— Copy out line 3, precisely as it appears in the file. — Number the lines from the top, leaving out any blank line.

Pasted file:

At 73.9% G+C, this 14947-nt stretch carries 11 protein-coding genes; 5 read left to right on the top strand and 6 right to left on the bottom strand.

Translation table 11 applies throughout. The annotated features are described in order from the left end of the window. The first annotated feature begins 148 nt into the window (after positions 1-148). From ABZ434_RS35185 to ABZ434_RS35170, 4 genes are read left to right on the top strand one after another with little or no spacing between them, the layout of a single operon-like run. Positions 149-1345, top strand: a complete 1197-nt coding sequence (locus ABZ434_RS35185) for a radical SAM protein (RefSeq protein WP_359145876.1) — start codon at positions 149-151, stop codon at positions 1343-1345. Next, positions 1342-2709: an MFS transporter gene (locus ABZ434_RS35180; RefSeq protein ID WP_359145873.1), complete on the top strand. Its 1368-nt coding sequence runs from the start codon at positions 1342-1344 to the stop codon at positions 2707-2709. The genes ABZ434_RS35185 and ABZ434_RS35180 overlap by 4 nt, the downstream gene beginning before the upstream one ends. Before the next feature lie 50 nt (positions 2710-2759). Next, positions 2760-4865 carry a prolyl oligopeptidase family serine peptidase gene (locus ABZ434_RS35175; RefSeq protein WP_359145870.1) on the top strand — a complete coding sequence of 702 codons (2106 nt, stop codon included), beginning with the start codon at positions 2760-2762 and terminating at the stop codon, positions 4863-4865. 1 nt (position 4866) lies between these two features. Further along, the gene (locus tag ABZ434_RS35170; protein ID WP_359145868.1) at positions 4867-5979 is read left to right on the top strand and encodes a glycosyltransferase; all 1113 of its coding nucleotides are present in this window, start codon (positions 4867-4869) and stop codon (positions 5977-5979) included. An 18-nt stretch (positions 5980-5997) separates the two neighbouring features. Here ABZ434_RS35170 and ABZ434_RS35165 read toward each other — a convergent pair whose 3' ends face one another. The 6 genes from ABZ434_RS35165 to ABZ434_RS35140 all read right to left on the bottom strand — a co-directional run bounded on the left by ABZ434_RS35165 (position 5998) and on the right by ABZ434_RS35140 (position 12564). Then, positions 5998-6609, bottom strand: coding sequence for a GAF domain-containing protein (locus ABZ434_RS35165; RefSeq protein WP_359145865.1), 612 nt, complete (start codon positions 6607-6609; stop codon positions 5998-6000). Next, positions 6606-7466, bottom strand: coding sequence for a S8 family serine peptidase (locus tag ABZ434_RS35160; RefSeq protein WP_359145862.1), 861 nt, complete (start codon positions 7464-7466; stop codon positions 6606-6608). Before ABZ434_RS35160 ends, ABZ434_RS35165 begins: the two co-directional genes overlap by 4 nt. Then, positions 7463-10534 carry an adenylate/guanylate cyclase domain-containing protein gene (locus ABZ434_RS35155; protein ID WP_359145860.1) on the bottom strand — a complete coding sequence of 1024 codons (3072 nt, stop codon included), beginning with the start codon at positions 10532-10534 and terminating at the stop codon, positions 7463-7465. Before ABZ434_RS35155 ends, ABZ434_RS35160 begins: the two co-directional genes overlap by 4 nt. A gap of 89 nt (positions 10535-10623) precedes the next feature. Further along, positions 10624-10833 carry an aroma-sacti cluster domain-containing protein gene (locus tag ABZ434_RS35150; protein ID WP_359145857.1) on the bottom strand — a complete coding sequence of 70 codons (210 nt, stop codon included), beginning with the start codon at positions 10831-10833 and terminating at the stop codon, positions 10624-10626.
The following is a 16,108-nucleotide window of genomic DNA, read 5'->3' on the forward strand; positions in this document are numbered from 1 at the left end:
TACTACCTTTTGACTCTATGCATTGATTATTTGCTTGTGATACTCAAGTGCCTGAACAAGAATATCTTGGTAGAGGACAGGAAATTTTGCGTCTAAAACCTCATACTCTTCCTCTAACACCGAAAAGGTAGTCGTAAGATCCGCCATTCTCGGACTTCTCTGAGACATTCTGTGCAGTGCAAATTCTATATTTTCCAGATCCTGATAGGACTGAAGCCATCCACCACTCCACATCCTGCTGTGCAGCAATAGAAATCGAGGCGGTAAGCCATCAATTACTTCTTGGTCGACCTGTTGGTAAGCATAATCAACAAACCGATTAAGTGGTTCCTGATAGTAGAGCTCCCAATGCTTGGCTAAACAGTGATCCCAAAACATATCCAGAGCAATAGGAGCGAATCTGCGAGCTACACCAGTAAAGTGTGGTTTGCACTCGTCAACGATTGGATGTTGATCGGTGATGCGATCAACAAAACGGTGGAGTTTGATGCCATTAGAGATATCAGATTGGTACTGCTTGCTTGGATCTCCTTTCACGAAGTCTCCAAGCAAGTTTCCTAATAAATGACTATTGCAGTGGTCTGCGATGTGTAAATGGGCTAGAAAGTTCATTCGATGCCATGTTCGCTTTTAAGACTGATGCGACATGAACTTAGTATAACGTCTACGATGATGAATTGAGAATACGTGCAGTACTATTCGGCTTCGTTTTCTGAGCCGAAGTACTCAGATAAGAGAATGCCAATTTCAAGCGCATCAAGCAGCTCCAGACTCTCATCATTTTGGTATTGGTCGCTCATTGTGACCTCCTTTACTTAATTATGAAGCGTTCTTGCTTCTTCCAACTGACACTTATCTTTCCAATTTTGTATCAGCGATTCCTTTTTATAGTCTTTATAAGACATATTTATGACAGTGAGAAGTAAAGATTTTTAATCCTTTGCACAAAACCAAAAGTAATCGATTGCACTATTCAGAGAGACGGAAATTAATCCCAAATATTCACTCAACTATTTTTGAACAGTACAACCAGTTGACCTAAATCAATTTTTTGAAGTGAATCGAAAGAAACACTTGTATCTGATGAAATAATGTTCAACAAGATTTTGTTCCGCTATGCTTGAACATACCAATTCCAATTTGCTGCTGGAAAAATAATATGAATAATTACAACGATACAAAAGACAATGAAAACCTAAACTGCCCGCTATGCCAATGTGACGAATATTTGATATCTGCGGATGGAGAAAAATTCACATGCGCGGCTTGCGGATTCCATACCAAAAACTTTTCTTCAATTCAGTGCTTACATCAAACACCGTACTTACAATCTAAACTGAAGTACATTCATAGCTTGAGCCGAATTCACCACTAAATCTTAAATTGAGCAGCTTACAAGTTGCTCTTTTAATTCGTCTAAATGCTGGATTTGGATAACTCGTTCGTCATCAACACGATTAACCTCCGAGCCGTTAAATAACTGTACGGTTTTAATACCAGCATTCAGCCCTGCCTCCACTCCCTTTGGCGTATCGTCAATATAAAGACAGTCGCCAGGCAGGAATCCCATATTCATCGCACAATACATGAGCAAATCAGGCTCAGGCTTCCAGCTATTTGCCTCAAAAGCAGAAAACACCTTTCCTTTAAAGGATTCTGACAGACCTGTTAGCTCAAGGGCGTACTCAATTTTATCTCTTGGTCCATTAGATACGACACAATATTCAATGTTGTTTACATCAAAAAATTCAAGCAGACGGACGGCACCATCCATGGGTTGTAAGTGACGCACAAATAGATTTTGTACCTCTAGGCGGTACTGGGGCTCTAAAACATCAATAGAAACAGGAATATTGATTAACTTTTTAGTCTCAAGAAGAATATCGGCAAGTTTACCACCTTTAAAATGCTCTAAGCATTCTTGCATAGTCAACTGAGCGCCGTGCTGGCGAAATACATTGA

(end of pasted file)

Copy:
The following is a 16,108-nucleotide window of genomic DNA, read 5'->3' on the forward strand; positions in this document are numbered from 1 at the left end: